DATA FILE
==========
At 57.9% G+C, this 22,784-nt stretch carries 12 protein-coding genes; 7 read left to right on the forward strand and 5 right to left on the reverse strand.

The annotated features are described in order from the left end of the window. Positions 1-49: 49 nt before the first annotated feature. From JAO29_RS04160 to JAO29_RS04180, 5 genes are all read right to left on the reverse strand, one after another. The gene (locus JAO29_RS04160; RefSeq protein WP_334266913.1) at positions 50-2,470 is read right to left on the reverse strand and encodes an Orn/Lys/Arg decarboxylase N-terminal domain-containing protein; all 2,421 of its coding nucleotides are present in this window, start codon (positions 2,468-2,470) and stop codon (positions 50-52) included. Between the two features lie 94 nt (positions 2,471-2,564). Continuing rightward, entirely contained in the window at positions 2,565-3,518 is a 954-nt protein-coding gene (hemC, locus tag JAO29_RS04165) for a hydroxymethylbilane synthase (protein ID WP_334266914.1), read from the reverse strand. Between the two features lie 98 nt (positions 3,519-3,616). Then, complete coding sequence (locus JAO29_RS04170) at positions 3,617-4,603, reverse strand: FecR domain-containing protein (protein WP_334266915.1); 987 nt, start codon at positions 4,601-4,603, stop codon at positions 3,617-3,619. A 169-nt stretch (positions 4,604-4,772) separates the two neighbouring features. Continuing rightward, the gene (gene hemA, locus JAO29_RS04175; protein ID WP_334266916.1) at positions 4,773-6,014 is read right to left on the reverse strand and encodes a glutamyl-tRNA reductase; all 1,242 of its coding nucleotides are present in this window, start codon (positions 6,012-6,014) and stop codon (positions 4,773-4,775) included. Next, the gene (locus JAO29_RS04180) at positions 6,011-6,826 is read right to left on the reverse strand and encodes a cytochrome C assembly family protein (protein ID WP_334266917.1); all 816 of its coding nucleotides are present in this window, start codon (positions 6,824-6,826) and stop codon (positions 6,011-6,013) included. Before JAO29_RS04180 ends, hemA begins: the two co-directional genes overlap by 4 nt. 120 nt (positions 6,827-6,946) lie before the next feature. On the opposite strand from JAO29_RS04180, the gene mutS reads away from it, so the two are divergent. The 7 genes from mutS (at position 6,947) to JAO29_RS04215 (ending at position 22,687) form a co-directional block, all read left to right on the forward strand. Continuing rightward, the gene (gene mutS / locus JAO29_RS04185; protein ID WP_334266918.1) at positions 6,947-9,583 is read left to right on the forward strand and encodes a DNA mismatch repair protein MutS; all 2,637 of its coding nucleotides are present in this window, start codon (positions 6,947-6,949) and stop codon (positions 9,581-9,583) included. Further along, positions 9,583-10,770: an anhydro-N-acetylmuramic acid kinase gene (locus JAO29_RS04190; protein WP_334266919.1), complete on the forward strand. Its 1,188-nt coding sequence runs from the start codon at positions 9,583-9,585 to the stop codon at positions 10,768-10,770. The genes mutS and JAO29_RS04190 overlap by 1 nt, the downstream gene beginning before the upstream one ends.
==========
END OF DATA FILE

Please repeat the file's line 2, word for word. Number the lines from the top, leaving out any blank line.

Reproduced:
The annotated features are described in order from the left end of the window. Positions 1-49: 49 nt before the first annotated feature. From JAO29_RS04160 to JAO29_RS04180, 5 genes are all read right to left on the reverse strand, one after another. The gene (locus JAO29_RS04160; RefSeq protein WP_334266913.1) at positions 50-2,470 is read right to left on the reverse strand and encodes an Orn/Lys/Arg decarboxylase N-terminal domain-containing protein; all 2,421 of its coding nucleotides are present in this window, start codon (positions 2,468-2,470) and stop codon (positions 50-52) included. Between the two features lie 94 nt (positions 2,471-2,564). Continuing rightward, entirely contained in the window at positions 2,565-3,518 is a 954-nt protein-coding gene (hemC, locus tag JAO29_RS04165) for a hydroxymethylbilane synthase (protein ID WP_334266914.1), read from the reverse strand. Between the two features lie 98 nt (positions 3,519-3,616). Then, complete coding sequence (locus JAO29_RS04170) at positions 3,617-4,603, reverse strand: FecR domain-containing protein (protein WP_334266915.1); 987 nt, start codon at positions 4,601-4,603, stop codon at positions 3,617-3,619. A 169-nt stretch (positions 4,604-4,772) separates the two neighbouring features. Continuing rightward, the gene (gene hemA, locus JAO29_RS04175; protein ID WP_334266916.1) at positions 4,773-6,014 is read right to left on the reverse strand and encodes a glutamyl-tRNA reductase; all 1,242 of its coding nucleotides are present in this window, start codon (positions 6,012-6,014) and stop codon (positions 4,773-4,775) included. Next, the gene (locus JAO29_RS04180) at positions 6,011-6,826 is read right to left on the reverse strand and encodes a cytochrome C assembly family protein (protein ID WP_334266917.1); all 816 of its coding nucleotides are present in this window, start codon (positions 6,824-6,826) and stop codon (positions 6,011-6,013) included. Before JAO29_RS04180 ends, hemA begins: the two co-directional genes overlap by 4 nt. 120 nt (positions 6,827-6,946) lie before the next feature. On the opposite strand from JAO29_RS04180, the gene mutS reads away from it, so the two are divergent. The 7 genes from mutS (at position 6,947) to JAO29_RS04215 (ending at position 22,687) form a co-directional block, all read left to right on the forward strand. Continuing rightward, the gene (gene mutS / locus JAO29_RS04185; protein ID WP_334266918.1) at positions 6,947-9,583 is read left to right on the forward strand and encodes a DNA mismatch repair protein MutS; all 2,637 of its coding nucleotides are present in this window, start codon (positions 6,947-6,949) and stop codon (positions 9,581-9,583) included. Further along, positions 9,583-10,770: an anhydro-N-acetylmuramic acid kinase gene (locus JAO29_RS04190; protein WP_334266919.1), complete on the forward strand. Its 1,188-nt coding sequence runs from the start codon at positions 9,583-9,585 to the stop codon at positions 10,768-10,770. The genes mutS and JAO29_RS04190 overlap by 1 nt, the downstream gene beginning before the upstream one ends.